Monday, September 04, 2006

Das Experiment is the modern Caligari

Matt Butcher
World Film
November 26, 2005

Das Experiment is the modern Caligari

German film has experienced an entire range of control and freedoms during its existence. What began as an intellectual and freeing display of emotions and ideas became corrupted during the Nazi regime of the 1930s and early 1940s. German cinema today is still trying to grasp the complexities of its past. German filmmakers to this day are exploring the world of freedoms of man and of conscience. Nowhere is this more evident than in the 2001 film Das Experiment (The Experiment) directed by Oliver Hirschbiegel. This film explores an entire range of feelings throughout the history of German cinema.

The film’s basic premise is based on an infamous psychological experiment from 1971 known as the “Stanford Prison Experiment.” Men are hired to participate, to act as either guards or warders for two weeks. They all know it is an experiment but in order for the guards to sanction their authority over prisoners that don’t submit, the guards must use worse and worse measures in order to justify their supposed authority, relying at times for example to have the prisoners scrub toilets with their bare hands. The experiment rapidly deteriorates, with the warders pushing harder and the prisoners pushing back, degenerating into complete anarchy and even violence, the one avenue of authority the guards were restricted from using according to the original parameters of the experiment. This movie brings to light a whole range of feelings throughout the history of German cinema.

German film has always been influenced by politics, whether conformist, revolutionary, or propaganda. The beginning of German film began with such movies as The Cabinet of Dr. Caligari of 1920. It began with a revolutionary overtone of a man controlling another to do the darkest of biddings. Could a man be asked, through hypnosis or during somnambulism, to commit murder? Was this true of the entire human condition? As we have found out years later, this film was changed at the end in order to accommodate a populace that liked simpler endings. The audience was much more comfortable with a madman fantasy than they were with the idea that they could succumb to another’s desires to commit atrocities. With the oncoming Nazi regime, maybe the audiences needed to understand these ideas better.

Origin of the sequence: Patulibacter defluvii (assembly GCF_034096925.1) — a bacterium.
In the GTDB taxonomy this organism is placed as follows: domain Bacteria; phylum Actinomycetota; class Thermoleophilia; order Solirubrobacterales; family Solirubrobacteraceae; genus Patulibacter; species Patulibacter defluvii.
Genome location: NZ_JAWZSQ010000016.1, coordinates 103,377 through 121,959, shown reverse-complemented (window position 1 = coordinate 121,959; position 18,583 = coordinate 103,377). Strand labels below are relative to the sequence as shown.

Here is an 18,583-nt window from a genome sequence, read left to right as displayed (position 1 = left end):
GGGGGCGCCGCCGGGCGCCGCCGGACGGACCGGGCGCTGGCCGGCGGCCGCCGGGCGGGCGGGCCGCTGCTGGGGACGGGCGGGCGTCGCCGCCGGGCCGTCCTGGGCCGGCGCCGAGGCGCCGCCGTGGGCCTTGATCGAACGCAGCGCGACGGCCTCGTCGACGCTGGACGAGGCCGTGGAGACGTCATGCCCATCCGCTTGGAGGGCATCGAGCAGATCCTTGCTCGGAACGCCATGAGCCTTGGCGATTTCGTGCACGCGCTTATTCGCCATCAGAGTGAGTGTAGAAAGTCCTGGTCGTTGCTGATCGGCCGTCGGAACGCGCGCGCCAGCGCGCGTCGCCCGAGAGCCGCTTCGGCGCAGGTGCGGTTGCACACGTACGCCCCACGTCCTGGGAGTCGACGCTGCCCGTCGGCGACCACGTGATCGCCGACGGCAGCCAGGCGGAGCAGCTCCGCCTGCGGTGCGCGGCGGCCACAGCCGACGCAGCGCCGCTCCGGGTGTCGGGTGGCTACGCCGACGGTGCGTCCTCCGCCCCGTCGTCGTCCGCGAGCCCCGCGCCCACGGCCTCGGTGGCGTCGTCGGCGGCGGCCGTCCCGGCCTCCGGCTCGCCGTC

Das Experiment utilizes many aspects from The Cabinet of Dr. Caligari of falling into the roles that are put upon us by others. The guards were regular and gentle men. They had no will to do violence. In order for them to get approval from the scientists in charge of the experiment, they feel that they have to put the troublemakers in line. At first, it is only minimal violence and degradation. When the prisoners retaliated in greater fashion because of the treatment of the guards, the warders used even greater means. With the scientists not watching at times, there were no controls. In fact, the scientists wanted to see just how far it would go. The scientists were playing Dr. Caligari with these people.

During World War II, the Nazi regime was in charge of the cinema. They produced propaganda films that influenced the populace. How do people react to power and submission? Ordinary people can do extraordinary things, things they wouldn’t dream of during normal times. Power and conformity can shape human societies. The warders seize control of the situation from the scientists in order to do better for them and show them what real control is. In the end, the real motive is money. The warders do not want to forfeit all of the money that they would be paid. The only way to make it bearable is for the warders to fix the troublemakers. They don’t want to lose the wages.

Now that German film has been freed of the constraints it has felt for most of the twentieth century, the industry can put out the films that it has always wanted to put out. Director Hirschbiegel saw the obvious parallels between Das Experiment, Caligari, and the history of German cinema. Now, he author would not have to rewrite the ending into a typical pattern to make it conformist. He could break the rules and have the population think about the events in the movie and the effects on their lives.

There are many parallels in this movie to the history of the German cinema. First of all, one can easily see a sort of interpretation of Staudte’s Rotation from 1949. In that film, a normal man wants to join the Nazi party to simply earn a good living. However, the matter becomes complicated when a neighbor Jewish couple is taken away. In Das Experiment, the men that are chosen to play the roles of warders in the experiment all really just want the money. When the undercover reporter begins to cause trouble, they truly don’t want to do nasty or unethical things. The audience can sense they are only trying to save their wages. This is the point where the director is asking the audience what they would do.

The ending to Das Experiment has come under critical fire. Many critics do not understand how the chaos got so far. The director could have made a more conformist ending. He could have blamed someone at the end, either the warders or the prisoners or the scientists. He doesn’t. He wants the public to understand that answers aren’t easy. Evil and good is in all mankind. When one is presented with a matter of conscience, are there other factors that would prevent one from doing the right thing? German film has shown us how this is possible.

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